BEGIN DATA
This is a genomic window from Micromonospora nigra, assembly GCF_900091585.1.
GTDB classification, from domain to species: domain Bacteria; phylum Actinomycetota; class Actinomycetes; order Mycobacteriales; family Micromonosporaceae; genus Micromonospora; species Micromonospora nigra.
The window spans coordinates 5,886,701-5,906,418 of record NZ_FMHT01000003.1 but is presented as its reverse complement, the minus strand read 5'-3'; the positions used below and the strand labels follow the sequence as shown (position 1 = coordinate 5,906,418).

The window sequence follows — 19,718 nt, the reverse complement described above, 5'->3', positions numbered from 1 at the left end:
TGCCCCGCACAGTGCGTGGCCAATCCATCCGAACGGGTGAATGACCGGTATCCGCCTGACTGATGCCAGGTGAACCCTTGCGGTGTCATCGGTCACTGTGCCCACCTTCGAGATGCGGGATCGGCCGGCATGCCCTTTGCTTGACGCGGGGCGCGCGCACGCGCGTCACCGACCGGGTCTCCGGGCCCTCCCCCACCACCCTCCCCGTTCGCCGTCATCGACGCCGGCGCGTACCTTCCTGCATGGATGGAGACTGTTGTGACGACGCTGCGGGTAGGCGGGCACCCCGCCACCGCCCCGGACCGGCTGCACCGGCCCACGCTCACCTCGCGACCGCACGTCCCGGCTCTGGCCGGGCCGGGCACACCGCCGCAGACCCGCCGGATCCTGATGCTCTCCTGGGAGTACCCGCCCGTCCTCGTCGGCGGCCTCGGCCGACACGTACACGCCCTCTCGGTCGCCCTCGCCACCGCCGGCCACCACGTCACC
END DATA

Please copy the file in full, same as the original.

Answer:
This is a genomic window from Micromonospora nigra, assembly GCF_900091585.1.
GTDB classification, from domain to species: domain Bacteria; phylum Actinomycetota; class Actinomycetes; order Mycobacteriales; family Micromonosporaceae; genus Micromonospora; species Micromonospora nigra.
The window spans coordinates 5,886,701-5,906,418 of record NZ_FMHT01000003.1 but is presented as its reverse complement, the minus strand read 5'-3'; the positions used below and the strand labels follow the sequence as shown (position 1 = coordinate 5,906,418).

The window sequence follows — 19,718 nt, the reverse complement described above, 5'->3', positions numbered from 1 at the left end:
TGCCCCGCACAGTGCGTGGCCAATCCATCCGAACGGGTGAATGACCGGTATCCGCCTGACTGATGCCAGGTGAACCCTTGCGGTGTCATCGGTCACTGTGCCCACCTTCGAGATGCGGGATCGGCCGGCATGCCCTTTGCTTGACGCGGGGCGCGCGCACGCGCGTCACCGACCGGGTCTCCGGGCCCTCCCCCACCACCCTCCCCGTTCGCCGTCATCGACGCCGGCGCGTACCTTCCTGCATGGATGGAGACTGTTGTGACGACGCTGCGGGTAGGCGGGCACCCCGCCACCGCCCCGGACCGGCTGCACCGGCCCACGCTCACCTCGCGACCGCACGTCCCGGCTCTGGCCGGGCCGGGCACACCGCCGCAGACCCGCCGGATCCTGATGCTCTCCTGGGAGTACCCGCCCGTCCTCGTCGGCGGCCTCGGCCGACACGTACACGCCCTCTCGGTCGCCCTCGCCACCGCCGGCCACCACGTCACC